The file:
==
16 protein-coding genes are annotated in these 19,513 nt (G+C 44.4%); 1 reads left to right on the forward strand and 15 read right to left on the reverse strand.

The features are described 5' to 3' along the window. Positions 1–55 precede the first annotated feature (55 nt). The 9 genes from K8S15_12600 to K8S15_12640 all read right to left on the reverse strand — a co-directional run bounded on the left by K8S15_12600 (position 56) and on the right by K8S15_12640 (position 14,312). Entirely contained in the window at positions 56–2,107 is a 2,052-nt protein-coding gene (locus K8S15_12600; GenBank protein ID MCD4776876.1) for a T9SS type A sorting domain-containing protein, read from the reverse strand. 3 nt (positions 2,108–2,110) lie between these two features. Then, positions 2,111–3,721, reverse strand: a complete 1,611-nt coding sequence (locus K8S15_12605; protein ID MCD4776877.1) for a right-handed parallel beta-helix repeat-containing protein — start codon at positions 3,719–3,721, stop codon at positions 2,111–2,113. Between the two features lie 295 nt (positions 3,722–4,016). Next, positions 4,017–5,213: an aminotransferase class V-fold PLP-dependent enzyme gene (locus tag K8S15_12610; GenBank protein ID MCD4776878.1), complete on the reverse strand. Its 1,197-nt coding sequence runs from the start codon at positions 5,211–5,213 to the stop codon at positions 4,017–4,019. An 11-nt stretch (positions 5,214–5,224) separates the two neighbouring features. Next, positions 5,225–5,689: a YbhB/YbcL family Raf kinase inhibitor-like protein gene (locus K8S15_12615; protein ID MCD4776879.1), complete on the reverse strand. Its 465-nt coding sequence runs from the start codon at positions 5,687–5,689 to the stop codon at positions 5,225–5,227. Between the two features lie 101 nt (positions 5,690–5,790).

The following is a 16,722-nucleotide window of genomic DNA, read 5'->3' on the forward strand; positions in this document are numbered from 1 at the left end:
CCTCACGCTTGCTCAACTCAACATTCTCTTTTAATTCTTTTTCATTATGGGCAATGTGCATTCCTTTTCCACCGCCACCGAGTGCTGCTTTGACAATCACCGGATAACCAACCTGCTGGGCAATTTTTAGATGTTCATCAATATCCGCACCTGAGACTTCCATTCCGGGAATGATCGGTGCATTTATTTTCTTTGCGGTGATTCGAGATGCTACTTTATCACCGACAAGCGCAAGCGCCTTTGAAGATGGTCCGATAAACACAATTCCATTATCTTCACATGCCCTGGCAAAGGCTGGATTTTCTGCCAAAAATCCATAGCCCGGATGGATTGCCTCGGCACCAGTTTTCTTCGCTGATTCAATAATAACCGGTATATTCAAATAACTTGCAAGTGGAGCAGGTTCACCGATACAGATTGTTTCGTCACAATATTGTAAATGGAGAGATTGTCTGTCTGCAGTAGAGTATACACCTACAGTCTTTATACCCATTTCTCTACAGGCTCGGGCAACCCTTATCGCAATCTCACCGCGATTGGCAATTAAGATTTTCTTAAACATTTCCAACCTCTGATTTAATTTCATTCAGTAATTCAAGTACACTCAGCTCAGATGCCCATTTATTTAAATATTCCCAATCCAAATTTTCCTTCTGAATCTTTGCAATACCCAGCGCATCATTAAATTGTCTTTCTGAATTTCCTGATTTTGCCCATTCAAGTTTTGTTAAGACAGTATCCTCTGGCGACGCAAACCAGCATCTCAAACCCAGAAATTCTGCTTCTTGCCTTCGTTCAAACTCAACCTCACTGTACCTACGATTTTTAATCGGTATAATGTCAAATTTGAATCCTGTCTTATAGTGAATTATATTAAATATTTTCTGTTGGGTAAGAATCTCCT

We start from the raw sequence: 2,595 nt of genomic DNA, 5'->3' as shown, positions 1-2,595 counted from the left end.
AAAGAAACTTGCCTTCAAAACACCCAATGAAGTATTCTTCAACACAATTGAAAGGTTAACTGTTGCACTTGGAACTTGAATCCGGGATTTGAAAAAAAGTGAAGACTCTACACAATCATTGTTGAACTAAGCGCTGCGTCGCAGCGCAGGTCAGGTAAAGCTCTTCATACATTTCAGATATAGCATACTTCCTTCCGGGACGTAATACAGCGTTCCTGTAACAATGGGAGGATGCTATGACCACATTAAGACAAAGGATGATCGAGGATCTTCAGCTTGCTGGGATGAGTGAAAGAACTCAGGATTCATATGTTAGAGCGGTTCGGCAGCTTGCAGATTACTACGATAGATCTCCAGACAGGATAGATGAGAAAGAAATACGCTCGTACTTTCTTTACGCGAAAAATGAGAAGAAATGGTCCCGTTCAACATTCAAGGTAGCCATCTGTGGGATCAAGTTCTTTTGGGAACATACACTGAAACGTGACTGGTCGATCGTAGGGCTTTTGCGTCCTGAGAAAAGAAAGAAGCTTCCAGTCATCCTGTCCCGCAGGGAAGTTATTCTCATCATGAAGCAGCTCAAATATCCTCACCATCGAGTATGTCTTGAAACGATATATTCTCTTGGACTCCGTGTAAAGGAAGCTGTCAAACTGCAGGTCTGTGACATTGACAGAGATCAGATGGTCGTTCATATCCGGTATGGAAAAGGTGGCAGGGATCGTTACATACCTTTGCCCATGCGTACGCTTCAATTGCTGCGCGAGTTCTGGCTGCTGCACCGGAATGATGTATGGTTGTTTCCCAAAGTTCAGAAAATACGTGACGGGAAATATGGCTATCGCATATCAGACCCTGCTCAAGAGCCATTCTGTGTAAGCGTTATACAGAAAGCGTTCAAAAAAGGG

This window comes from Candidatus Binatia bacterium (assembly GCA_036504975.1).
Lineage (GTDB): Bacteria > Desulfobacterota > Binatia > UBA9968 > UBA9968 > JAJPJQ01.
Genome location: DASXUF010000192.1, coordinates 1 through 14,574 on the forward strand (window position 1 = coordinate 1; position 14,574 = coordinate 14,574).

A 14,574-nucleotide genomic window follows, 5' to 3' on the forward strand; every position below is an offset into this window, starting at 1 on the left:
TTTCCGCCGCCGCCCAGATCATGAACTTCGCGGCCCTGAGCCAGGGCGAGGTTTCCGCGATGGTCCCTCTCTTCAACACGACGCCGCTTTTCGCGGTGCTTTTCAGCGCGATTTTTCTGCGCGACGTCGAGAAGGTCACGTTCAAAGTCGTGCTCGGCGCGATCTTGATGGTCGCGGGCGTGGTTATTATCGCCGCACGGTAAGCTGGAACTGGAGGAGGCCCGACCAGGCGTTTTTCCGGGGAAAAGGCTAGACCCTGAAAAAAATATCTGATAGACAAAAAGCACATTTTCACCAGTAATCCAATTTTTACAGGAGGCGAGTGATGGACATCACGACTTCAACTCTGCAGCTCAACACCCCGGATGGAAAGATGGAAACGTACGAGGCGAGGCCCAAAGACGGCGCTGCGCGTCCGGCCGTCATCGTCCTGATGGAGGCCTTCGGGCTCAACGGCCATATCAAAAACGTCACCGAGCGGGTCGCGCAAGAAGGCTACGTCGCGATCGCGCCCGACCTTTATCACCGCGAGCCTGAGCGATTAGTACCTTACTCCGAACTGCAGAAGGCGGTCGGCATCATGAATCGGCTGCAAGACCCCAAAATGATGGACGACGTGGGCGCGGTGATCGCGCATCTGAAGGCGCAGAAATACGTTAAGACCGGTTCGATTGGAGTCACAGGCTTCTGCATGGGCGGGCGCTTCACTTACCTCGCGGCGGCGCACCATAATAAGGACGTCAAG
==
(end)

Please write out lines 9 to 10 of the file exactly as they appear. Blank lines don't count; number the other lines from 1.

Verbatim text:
Genome location: DASXUF010000192.1, coordinates 1 through 14,574 on the forward strand (window position 1 = coordinate 1; position 14,574 = coordinate 14,574).

A 14,574-nucleotide genomic window follows, 5' to 3' on the forward strand; every position below is an offset into this window, starting at 1 on the left: